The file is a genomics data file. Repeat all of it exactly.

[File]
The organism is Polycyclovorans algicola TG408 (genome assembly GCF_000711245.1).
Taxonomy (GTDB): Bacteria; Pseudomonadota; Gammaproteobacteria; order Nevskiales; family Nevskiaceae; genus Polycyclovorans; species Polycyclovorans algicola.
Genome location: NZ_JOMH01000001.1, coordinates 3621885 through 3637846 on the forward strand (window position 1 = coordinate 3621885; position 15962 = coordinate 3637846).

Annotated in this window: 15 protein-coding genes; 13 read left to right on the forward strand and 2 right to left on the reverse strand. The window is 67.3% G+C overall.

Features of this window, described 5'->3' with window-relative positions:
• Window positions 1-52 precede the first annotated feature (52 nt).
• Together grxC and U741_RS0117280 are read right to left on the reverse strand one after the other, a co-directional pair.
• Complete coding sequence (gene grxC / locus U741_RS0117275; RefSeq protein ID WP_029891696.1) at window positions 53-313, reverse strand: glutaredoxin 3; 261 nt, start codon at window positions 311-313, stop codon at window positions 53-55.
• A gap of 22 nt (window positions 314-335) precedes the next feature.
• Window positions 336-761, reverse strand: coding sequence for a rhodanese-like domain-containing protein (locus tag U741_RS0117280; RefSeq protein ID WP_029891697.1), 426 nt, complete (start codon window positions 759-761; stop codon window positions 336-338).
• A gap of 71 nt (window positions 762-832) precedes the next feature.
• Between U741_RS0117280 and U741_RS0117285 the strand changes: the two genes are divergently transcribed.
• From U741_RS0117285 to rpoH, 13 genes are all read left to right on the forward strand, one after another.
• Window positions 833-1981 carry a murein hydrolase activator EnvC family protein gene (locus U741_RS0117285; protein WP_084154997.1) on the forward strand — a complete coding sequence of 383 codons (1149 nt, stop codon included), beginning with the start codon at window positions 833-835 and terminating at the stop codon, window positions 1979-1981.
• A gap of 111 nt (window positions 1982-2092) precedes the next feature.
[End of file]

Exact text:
The organism is Polycyclovorans algicola TG408 (genome assembly GCF_000711245.1).
Taxonomy (GTDB): Bacteria; Pseudomonadota; Gammaproteobacteria; order Nevskiales; family Nevskiaceae; genus Polycyclovorans; species Polycyclovorans algicola.
Genome location: NZ_JOMH01000001.1, coordinates 3621885 through 3637846 on the forward strand (window position 1 = coordinate 3621885; position 15962 = coordinate 3637846).

Annotated in this window: 15 protein-coding genes; 13 read left to right on the forward strand and 2 right to left on the reverse strand. The window is 67.3% G+C overall.

Features of this window, described 5'->3' with window-relative positions:
• Window positions 1-52 precede the first annotated feature (52 nt).
• Together grxC and U741_RS0117280 are read right to left on the reverse strand one after the other, a co-directional pair.
• Complete coding sequence (gene grxC / locus U741_RS0117275; RefSeq protein ID WP_029891696.1) at window positions 53-313, reverse strand: glutaredoxin 3; 261 nt, start codon at window positions 311-313, stop codon at window positions 53-55.
• A gap of 22 nt (window positions 314-335) precedes the next feature.
• Window positions 336-761, reverse strand: coding sequence for a rhodanese-like domain-containing protein (locus tag U741_RS0117280; RefSeq protein ID WP_029891697.1), 426 nt, complete (start codon window positions 759-761; stop codon window positions 336-338).
• A gap of 71 nt (window positions 762-832) precedes the next feature.
• Between U741_RS0117280 and U741_RS0117285 the strand changes: the two genes are divergently transcribed.
• From U741_RS0117285 to rpoH, 13 genes are all read left to right on the forward strand, one after another.
• Window positions 833-1981 carry a murein hydrolase activator EnvC family protein gene (locus U741_RS0117285; protein WP_084154997.1) on the forward strand — a complete coding sequence of 383 codons (1149 nt, stop codon included), beginning with the start codon at window positions 833-835 and terminating at the stop codon, window positions 1979-1981.
• A gap of 111 nt (window positions 1982-2092) precedes the next feature.